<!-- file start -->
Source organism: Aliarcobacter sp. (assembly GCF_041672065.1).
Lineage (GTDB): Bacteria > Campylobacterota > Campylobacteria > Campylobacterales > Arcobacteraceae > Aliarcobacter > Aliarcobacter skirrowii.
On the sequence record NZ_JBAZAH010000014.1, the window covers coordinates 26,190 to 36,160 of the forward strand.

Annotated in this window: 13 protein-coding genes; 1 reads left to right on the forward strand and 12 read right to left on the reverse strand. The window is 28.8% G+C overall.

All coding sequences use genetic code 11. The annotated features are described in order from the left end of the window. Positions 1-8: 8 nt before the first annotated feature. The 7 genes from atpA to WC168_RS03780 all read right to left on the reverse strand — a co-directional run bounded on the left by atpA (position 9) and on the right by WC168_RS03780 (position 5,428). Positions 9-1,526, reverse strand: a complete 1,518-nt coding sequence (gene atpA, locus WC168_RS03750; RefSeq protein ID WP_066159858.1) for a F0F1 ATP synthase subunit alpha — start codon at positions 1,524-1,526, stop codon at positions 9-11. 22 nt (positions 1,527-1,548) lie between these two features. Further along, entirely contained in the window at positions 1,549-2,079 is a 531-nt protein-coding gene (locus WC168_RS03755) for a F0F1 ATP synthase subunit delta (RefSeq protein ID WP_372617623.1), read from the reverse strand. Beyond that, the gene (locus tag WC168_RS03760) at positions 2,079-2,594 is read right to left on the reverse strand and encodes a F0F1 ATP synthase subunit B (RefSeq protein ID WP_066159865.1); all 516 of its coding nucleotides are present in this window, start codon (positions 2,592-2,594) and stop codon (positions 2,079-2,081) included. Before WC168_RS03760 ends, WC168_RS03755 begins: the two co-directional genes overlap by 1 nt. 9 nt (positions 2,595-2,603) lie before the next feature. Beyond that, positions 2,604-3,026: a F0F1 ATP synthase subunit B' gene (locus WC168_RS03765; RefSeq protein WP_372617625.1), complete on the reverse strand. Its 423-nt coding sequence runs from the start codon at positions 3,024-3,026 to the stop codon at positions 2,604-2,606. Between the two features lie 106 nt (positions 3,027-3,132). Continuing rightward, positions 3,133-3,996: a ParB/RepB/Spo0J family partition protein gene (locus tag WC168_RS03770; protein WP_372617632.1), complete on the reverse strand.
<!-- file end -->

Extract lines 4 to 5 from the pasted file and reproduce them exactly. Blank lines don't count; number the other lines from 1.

Annotated in this window: 13 protein-coding genes; 1 reads left to right on the forward strand and 12 read right to left on the reverse strand. The window is 28.8% G+C overall.

All coding sequences use genetic code 11. The annotated features are described in order from the left end of the window. Positions 1-8: 8 nt before the first annotated feature. The 7 genes from atpA to WC168_RS03780 all read right to left on the reverse strand — a co-directional run bounded on the left by atpA (position 9) and on the right by WC168_RS03780 (position 5,428). Positions 9-1,526, reverse strand: a complete 1,518-nt coding sequence (gene atpA, locus WC168_RS03750; RefSeq protein ID WP_066159858.1) for a F0F1 ATP synthase subunit alpha — start codon at positions 1,524-1,526, stop codon at positions 9-11. 22 nt (positions 1,527-1,548) lie between these two features. Further along, entirely contained in the window at positions 1,549-2,079 is a 531-nt protein-coding gene (locus WC168_RS03755) for a F0F1 ATP synthase subunit delta (RefSeq protein ID WP_372617623.1), read from the reverse strand. Beyond that, the gene (locus tag WC168_RS03760) at positions 2,079-2,594 is read right to left on the reverse strand and encodes a F0F1 ATP synthase subunit B (RefSeq protein ID WP_066159865.1); all 516 of its coding nucleotides are present in this window, start codon (positions 2,592-2,594) and stop codon (positions 2,079-2,081) included. Before WC168_RS03760 ends, WC168_RS03755 begins: the two co-directional genes overlap by 1 nt. 9 nt (positions 2,595-2,603) lie before the next feature. Beyond that, positions 2,604-3,026: a F0F1 ATP synthase subunit B' gene (locus WC168_RS03765; RefSeq protein WP_372617625.1), complete on the reverse strand. Its 423-nt coding sequence runs from the start codon at positions 3,024-3,026 to the stop codon at positions 2,604-2,606. Between the two features lie 106 nt (positions 3,027-3,132). Continuing rightward, positions 3,133-3,996: a ParB/RepB/Spo0J family partition protein gene (locus tag WC168_RS03770; protein WP_372617632.1), complete on the reverse strand.